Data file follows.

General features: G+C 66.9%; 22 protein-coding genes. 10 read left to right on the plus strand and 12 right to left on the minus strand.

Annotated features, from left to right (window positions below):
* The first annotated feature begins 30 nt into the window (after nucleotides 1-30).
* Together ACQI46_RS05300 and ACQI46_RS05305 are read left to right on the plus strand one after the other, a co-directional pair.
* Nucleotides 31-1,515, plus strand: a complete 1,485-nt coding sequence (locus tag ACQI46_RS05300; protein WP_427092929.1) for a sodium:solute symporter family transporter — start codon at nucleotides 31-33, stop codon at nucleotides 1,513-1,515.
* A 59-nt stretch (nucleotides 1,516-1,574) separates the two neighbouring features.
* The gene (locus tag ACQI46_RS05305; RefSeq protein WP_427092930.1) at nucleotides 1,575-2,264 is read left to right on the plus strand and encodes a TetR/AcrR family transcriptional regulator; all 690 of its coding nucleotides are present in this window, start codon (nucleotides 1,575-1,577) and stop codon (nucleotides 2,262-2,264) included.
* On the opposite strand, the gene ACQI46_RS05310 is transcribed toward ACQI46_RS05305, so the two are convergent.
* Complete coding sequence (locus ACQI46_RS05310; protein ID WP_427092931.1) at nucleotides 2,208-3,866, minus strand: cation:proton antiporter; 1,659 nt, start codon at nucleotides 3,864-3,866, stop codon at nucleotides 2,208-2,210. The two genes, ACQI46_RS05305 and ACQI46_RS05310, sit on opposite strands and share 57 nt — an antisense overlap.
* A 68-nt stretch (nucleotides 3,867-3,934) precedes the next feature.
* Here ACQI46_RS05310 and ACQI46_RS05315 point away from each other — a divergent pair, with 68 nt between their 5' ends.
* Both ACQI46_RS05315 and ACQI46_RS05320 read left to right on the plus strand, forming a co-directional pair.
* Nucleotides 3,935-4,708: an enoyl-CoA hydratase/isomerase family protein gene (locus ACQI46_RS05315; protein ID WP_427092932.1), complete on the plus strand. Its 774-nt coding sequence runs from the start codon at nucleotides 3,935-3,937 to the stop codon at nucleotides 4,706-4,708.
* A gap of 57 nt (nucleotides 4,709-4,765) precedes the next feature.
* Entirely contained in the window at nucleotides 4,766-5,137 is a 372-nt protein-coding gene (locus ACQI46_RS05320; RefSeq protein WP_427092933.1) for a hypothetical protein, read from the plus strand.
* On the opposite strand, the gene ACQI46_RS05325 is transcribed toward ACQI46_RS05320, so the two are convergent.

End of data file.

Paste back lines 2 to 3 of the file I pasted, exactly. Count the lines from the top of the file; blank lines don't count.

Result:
Annotated features, from left to right (window positions below):
* The first annotated feature begins 30 nt into the window (after nucleotides 1-30).